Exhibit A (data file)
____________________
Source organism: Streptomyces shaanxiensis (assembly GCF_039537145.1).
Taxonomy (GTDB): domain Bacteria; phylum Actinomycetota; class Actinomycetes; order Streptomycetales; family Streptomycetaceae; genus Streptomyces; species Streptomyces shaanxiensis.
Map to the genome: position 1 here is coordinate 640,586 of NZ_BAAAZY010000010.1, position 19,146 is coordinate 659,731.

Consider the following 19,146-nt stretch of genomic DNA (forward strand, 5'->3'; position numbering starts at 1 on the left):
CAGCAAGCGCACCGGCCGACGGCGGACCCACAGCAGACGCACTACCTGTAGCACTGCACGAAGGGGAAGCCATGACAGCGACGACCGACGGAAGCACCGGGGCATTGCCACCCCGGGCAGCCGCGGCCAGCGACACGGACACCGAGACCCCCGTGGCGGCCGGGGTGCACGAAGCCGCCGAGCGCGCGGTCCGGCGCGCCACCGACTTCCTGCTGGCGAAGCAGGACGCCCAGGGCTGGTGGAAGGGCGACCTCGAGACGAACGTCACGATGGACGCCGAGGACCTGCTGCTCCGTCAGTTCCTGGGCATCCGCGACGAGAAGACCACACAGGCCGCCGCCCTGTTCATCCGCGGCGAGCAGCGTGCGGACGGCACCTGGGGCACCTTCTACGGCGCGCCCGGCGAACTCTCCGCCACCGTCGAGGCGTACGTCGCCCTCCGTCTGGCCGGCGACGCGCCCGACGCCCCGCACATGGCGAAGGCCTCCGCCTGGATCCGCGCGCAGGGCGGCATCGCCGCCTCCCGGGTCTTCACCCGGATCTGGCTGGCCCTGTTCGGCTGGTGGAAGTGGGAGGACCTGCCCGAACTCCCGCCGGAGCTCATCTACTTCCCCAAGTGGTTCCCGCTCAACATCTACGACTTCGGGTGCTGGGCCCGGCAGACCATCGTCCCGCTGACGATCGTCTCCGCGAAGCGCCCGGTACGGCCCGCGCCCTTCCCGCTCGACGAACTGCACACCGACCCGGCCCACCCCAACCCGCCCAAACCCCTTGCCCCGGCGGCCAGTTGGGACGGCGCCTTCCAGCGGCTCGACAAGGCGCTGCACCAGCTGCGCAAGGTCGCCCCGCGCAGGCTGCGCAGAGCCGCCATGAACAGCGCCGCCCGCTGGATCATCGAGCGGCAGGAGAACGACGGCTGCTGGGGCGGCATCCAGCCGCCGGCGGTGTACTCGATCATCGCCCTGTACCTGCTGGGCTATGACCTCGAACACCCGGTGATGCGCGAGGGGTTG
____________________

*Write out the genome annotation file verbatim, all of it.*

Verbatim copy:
Source organism: Streptomyces shaanxiensis (assembly GCF_039537145.1).
Taxonomy (GTDB): domain Bacteria; phylum Actinomycetota; class Actinomycetes; order Streptomycetales; family Streptomycetaceae; genus Streptomyces; species Streptomyces shaanxiensis.
Map to the genome: position 1 here is coordinate 640,586 of NZ_BAAAZY010000010.1, position 19,146 is coordinate 659,731.

Consider the following 19,146-nt stretch of genomic DNA (forward strand, 5'->3'; position numbering starts at 1 on the left):
CAGCAAGCGCACCGGCCGACGGCGGACCCACAGCAGACGCACTACCTGTAGCACTGCACGAAGGGGAAGCCATGACAGCGACGACCGACGGAAGCACCGGGGCATTGCCACCCCGGGCAGCCGCGGCCAGCGACACGGACACCGAGACCCCCGTGGCGGCCGGGGTGCACGAAGCCGCCGAGCGCGCGGTCCGGCGCGCCACCGACTTCCTGCTGGCGAAGCAGGACGCCCAGGGCTGGTGGAAGGGCGACCTCGAGACGAACGTCACGATGGACGCCGAGGACCTGCTGCTCCGTCAGTTCCTGGGCATCCGCGACGAGAAGACCACACAGGCCGCCGCCCTGTTCATCCGCGGCGAGCAGCGTGCGGACGGCACCTGGGGCACCTTCTACGGCGCGCCCGGCGAACTCTCCGCCACCGTCGAGGCGTACGTCGCCCTCCGTCTGGCCGGCGACGCGCCCGACGCCCCGCACATGGCGAAGGCCTCCGCCTGGATCCGCGCGCAGGGCGGCATCGCCGCCTCCCGGGTCTTCACCCGGATCTGGCTGGCCCTGTTCGGCTGGTGGAAGTGGGAGGACCTGCCCGAACTCCCGCCGGAGCTCATCTACTTCCCCAAGTGGTTCCCGCTCAACATCTACGACTTCGGGTGCTGGGCCCGGCAGACCATCGTCCCGCTGACGATCGTCTCCGCGAAGCGCCCGGTACGGCCCGCGCCCTTCCCGCTCGACGAACTGCACACCGACCCGGCCCACCCCAACCCGCCCAAACCCCTTGCCCCGGCGGCCAGTTGGGACGGCGCCTTCCAGCGGCTCGACAAGGCGCTGCACCAGCTGCGCAAGGTCGCCCCGCGCAGGCTGCGCAGAGCCGCCATGAACAGCGCCGCCCGCTGGATCATCGAGCGGCAGGAGAACGACGGCTGCTGGGGCGGCATCCAGCCGCCGGCGGTGTACTCGATCATCGCCCTGTACCTGCTGGGCTATGACCTCGAACACCCGGTGATGCGCGAGGGGTTG